The lesson I take from that statue in the park is that the actors in the limelight in life may not be the ones remembered by history, and that what I think of as my life's work may not be my biggest contribution at all. Very few of us will get the chance to do something that will make future generations know our name, and even fewer will know at the time that their actions will be remembered. Did Shakespeare himself suspect that his plays would still be relevant so many centuries after they were written? I certainly won't be writing any great literature. I may or may not contribute something truly lasting to the advancement of science. Perhaps something I do outside work will have an impact- but maybe not. I hope to raise kids who will themselves go on to make the world a little bit better, but there are no guarantees. All I can do is try to use my skills on projects that seem worthwhile, and try to spread a little happiness in the world. And if I can do that, I will count myself as successful, even though the schoolchildren of the future will never learn my name.
During an existential crisis in HS, I realized that we are born, we eat, we poop, and then we die. The only lasting things were expanding human knowledge and creating beauty--however ephemeral. (I've since added raising kids.)ReplyDelete
I decided to do the most interesting thing that someone would pay be a middle-class income to for. So far, so good. I'm not rich or famous either, but I still consider it a good and honorable life.
Now that I'm all grown up I suddenly realize that I don't give a damn about being remembered by future generations. What would be amazing is if my kids, grandkids, and/or great-grandkids remember me fondly, and maybe even tell a fun story or two about me once in awhile. Now that would be something.ReplyDelete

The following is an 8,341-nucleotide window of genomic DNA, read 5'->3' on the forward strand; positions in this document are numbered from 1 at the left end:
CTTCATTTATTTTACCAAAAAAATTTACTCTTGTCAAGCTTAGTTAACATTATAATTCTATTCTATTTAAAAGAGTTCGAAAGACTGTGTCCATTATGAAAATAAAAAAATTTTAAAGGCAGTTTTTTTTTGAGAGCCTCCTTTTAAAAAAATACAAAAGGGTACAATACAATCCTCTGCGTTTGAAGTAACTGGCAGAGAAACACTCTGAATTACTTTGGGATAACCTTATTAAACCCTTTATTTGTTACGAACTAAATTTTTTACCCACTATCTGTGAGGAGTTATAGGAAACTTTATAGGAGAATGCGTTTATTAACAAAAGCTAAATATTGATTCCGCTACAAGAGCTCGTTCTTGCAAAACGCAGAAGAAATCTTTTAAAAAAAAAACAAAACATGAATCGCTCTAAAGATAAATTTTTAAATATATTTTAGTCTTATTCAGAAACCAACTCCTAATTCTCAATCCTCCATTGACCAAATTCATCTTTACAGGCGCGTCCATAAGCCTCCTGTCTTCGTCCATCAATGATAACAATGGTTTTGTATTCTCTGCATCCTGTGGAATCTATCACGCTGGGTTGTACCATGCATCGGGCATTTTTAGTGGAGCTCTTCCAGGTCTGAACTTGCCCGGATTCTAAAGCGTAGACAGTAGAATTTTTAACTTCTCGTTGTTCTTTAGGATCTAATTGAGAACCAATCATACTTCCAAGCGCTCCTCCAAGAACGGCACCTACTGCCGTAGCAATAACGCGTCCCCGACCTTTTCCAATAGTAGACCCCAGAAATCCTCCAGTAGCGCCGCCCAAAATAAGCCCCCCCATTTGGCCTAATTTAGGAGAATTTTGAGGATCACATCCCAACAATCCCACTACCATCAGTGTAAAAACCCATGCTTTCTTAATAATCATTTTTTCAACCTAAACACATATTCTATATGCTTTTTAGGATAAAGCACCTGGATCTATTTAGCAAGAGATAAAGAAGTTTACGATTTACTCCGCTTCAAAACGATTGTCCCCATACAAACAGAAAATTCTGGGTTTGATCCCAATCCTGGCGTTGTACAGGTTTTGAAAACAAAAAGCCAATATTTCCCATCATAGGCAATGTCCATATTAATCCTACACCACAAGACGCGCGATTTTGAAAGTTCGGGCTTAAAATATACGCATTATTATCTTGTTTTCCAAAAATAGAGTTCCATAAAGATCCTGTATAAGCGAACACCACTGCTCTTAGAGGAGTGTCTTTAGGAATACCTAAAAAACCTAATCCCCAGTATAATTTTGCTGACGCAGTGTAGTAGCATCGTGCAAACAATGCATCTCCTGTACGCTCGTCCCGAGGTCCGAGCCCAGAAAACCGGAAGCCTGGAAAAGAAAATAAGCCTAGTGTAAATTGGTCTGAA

I love this post and the way you talk about the men who saved Shakespeare's works.ReplyDelete
In a way, it reminds of It's a Wonderful Life. Even those of us who do not make a huge name for ourselves and aren't remembered for generations to come, we make a difference in the lives around us.
So I guess success for me is that the differences I make in others' lives are positives ones.
What a lovely post, Cloud. I love that story about Shakespeare's friends. I'd never even thought to wonder how it was that his plays were published (or who published them).ReplyDelete
My definition of "success" has certainly changed with time, too. I'm sad for people like the Tiger Mom who cling to such narrow defintions of success (even though I come from a similar cultural background).
In many ways I think this is why I love my field. I get to discover the everyday greatness of individuals through the little pieces of evidence they left behind. Everyone makes an impact in ways they wil never know.ReplyDelete